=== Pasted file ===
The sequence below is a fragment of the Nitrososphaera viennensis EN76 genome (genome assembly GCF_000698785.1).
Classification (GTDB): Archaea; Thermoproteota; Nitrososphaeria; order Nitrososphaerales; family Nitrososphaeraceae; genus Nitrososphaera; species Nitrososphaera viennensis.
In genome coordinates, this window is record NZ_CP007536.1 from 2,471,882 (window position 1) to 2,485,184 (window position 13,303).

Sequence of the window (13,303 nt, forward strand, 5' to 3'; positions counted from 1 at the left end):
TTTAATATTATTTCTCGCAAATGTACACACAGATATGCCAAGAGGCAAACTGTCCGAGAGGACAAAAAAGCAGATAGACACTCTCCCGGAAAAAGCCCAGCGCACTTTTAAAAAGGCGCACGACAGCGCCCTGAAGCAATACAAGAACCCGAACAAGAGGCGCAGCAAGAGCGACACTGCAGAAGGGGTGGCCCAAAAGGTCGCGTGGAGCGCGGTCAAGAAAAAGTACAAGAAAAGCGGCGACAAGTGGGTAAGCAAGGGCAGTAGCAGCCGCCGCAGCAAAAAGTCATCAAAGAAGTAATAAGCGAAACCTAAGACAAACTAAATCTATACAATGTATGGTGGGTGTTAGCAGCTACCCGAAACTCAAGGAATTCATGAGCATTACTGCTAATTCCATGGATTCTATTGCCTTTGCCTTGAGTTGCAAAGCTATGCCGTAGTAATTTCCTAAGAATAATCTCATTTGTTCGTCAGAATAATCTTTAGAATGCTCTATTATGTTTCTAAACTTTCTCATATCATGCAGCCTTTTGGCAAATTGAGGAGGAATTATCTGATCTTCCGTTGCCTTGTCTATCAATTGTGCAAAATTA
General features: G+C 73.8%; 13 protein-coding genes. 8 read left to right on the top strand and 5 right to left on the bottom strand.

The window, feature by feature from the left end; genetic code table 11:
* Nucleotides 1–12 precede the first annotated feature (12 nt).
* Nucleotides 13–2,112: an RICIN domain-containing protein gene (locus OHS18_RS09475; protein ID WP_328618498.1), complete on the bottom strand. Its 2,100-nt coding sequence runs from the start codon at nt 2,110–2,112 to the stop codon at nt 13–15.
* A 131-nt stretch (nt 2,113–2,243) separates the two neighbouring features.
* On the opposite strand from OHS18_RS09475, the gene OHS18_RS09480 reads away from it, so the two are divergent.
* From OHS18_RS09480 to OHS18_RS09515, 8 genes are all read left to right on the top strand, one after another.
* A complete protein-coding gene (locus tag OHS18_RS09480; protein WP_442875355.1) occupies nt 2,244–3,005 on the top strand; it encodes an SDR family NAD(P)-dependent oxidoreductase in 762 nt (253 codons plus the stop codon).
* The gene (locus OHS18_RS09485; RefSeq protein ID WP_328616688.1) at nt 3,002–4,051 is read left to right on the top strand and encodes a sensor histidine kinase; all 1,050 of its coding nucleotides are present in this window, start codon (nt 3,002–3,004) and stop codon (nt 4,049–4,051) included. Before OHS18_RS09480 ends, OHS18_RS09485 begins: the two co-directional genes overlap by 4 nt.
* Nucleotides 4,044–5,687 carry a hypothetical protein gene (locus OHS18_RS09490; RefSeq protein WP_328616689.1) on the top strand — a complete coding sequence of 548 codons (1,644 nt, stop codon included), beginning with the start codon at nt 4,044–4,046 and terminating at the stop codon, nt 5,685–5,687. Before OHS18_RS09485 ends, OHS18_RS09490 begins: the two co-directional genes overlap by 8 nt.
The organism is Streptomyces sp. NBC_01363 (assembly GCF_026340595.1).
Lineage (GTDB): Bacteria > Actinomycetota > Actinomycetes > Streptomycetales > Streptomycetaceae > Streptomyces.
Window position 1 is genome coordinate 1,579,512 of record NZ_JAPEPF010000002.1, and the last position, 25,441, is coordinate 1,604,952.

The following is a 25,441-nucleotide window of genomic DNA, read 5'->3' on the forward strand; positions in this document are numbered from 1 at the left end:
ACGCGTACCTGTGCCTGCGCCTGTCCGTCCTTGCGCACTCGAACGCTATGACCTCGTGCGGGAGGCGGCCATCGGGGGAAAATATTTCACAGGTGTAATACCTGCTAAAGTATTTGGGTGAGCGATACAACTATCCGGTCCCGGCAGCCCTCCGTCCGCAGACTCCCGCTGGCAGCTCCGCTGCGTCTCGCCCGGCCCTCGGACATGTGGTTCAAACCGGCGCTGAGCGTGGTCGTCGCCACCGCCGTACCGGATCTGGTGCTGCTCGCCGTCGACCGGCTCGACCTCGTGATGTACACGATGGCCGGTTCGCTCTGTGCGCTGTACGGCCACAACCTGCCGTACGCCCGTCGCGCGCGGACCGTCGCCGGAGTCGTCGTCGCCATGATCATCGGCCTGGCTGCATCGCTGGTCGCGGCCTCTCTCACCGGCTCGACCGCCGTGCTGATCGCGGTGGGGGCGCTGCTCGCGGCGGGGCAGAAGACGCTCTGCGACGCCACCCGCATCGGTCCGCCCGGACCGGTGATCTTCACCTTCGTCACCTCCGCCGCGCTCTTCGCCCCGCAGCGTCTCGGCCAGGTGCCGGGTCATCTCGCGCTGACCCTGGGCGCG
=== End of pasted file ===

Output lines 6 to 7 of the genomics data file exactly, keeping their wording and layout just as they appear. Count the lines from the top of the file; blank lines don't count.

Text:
General features: G+C 73.8%; 13 protein-coding genes. 8 read left to right on the top strand and 5 right to left on the bottom strand.

The window, feature by feature from the left end; genetic code table 11: